The widespread provision of AIDS drugs — with crucial help from the U.S. government — has been one of the most stirring public health successes of our time, extending and improving the lives of millions of people. These medicines, when given to infected women before labor and to their newborns shortly afterward, also help prevent infection in babies. And, if started quickly enough, a short course of AIDS drugs can protect people recently exposed to HIV — such as rape victims and health professionals stuck with infected needles — from contracting the virus.
Yet for all their powers, the ability of these medicines to slow the sexual transmission of HIV — its main route across the planet — remains unclear. People whose HIV is treated effectively are much less likely to pass the virus to sexual partners, but in communities with easy access to AIDS drugs, risky behavior often arises because there is less fear of the disease.
There are some other powerful prevention tools. HIV thrives in regions where it’s fairly common to have more than one regular sexual partner at the same time, creating webs of interaction that the virus can follow from victim to victim. Condoms can help slow the spread, as can HIV treatment. But the most potent force in reducing infections, as discovered in Uganda, Zimbabwe and several other places, is lowering the number of sexual partners of the average adult.
Also remarkably effective is circumcision, an African tradition that had fallen out of favor in certain areas, including the ones now hit hardest by AIDS. Circumcised men are at least 65 percent less likely to contract HIV than uncircumcised men. Of course, fewer infected men means fewer infected women — and fewer infected babies.
5. AIDS can’t be defeated.
Reports about the Mississippi baby have garnered so much attention in part because people fear that the epidemic is out of control. U.N. officials estimate that 34 million people have HIV, with 2.5 million new infections and 1.7 million deaths in 2011 alone. Even in the United States, with its routine access to modern medical care, there were an estimated 8,300 AIDS deaths in 2010.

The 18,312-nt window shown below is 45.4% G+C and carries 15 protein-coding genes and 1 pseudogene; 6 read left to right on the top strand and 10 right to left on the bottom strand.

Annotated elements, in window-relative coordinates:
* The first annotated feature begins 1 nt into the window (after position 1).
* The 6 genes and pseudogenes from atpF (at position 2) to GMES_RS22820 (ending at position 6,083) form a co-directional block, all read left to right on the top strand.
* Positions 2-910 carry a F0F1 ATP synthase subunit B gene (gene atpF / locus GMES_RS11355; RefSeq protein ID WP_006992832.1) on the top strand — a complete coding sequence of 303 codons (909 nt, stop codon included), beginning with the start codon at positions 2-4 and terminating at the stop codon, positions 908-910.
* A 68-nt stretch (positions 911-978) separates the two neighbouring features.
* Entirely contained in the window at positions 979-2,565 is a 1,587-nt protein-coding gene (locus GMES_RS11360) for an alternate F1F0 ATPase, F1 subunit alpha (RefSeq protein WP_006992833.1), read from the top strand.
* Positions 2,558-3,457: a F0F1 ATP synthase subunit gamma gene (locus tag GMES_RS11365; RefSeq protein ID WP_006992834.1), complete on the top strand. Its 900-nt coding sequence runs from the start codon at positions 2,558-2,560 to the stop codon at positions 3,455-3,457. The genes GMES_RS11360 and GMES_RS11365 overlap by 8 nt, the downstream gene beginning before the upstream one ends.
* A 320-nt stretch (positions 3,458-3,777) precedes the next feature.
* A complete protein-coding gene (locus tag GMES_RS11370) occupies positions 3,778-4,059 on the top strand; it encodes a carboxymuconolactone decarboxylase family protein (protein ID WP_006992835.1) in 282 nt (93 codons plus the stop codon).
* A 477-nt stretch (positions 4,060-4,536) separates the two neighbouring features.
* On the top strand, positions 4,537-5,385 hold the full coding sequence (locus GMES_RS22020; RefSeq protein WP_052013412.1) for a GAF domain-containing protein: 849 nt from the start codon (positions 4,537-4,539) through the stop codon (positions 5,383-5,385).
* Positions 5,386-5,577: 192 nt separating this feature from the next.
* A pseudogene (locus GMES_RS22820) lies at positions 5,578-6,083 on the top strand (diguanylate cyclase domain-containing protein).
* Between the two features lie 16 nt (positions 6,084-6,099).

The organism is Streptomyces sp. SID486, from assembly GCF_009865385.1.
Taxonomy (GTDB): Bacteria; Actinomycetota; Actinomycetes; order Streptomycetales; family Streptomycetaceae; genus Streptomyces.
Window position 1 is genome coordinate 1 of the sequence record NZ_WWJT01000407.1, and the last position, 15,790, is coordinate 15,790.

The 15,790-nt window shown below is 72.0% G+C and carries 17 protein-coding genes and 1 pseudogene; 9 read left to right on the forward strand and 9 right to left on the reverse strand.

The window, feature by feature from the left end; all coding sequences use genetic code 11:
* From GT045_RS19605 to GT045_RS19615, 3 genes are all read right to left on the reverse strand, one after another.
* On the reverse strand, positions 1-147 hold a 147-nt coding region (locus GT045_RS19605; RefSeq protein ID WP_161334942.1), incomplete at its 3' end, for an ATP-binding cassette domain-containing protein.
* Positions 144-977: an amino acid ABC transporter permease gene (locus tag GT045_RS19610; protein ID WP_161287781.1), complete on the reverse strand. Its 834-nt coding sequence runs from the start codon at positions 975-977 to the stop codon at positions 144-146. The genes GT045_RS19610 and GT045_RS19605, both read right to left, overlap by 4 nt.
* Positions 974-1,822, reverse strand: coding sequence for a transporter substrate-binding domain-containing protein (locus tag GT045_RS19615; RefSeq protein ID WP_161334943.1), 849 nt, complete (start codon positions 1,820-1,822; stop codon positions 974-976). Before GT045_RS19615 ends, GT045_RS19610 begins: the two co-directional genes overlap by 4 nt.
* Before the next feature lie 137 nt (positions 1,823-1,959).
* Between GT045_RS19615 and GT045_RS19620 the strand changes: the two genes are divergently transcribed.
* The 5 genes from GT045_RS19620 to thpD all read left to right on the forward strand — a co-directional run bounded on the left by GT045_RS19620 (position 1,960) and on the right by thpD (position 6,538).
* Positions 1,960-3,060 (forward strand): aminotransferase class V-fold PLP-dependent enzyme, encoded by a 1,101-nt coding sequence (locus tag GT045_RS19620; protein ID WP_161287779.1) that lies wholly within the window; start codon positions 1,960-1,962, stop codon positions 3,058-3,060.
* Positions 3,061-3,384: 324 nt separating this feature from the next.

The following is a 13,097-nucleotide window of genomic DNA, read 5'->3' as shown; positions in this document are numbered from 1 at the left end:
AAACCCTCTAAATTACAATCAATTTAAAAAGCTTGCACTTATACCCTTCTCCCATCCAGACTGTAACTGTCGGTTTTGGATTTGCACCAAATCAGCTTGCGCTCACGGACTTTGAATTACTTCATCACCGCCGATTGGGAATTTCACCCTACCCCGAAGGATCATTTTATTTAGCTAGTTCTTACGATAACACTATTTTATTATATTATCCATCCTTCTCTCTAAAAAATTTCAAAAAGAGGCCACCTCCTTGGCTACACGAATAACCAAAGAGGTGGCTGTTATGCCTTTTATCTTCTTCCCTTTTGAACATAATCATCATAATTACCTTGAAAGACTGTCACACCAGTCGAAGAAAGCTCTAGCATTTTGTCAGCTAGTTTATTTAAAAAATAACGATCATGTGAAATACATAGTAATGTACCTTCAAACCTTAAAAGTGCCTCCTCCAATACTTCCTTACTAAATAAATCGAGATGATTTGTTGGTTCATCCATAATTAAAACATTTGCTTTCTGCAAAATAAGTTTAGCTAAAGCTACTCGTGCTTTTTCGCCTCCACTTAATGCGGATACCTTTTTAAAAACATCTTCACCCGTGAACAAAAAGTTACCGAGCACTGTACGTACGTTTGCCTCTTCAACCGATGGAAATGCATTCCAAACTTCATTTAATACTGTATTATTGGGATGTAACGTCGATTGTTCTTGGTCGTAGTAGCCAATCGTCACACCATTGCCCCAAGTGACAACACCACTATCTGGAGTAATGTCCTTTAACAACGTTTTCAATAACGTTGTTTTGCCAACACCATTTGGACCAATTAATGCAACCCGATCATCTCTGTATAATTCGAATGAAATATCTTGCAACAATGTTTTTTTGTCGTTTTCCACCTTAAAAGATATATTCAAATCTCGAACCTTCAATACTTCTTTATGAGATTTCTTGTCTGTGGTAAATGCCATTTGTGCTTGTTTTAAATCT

But there is room for optimism. The spread of HIV peaked in 1997, and the pace of new infections has been falling gradually ever since. Deaths have peaked in recent years, both because of declining infection rates and better access to treatment. This has happened even though the long, expensive search for a vaccine remains far from fruition.
To defeat AIDS, much more needs to be done to curb infection rates and to get medicine to those with HIV. And while debate remains fierce over what prevention measures are most important, there is consensus that some combination of what’s currently available can eventually overcome the epidemic.
These include making male circumcision safe and available, encouraging adults to have fewer sex partners, making condoms more accessible, providing clean needles to drug users and treating infected people before they develop full-blown AIDS. To keep babies safe from this terrible disease, the most important priority is to keep women from contracting HIV in the first place.
In public health, curing diseases is great. Preventing them is even better.
Craig Timberg and Daniel Halperin are the authors of “Tinderbox: How the West Sparked the AIDS Epidemic and How the World Can Finally Overcome It,” released in paperback this month. Timberg covers technology for The Washington Post. Halperin is a professor of epidemiology at the Ponce School of Medicine and Health Sciences in Puerto Rico.
Doctors last Sunday announced that by giving powerful drugs to the baby of an HIV-infected mother in Mississippi shortly after her birth, they had apparently eliminated the virus from her body. The news fueled renewed optimism about the prospects of finally curing AIDS. But a true cure is almost certainly years away.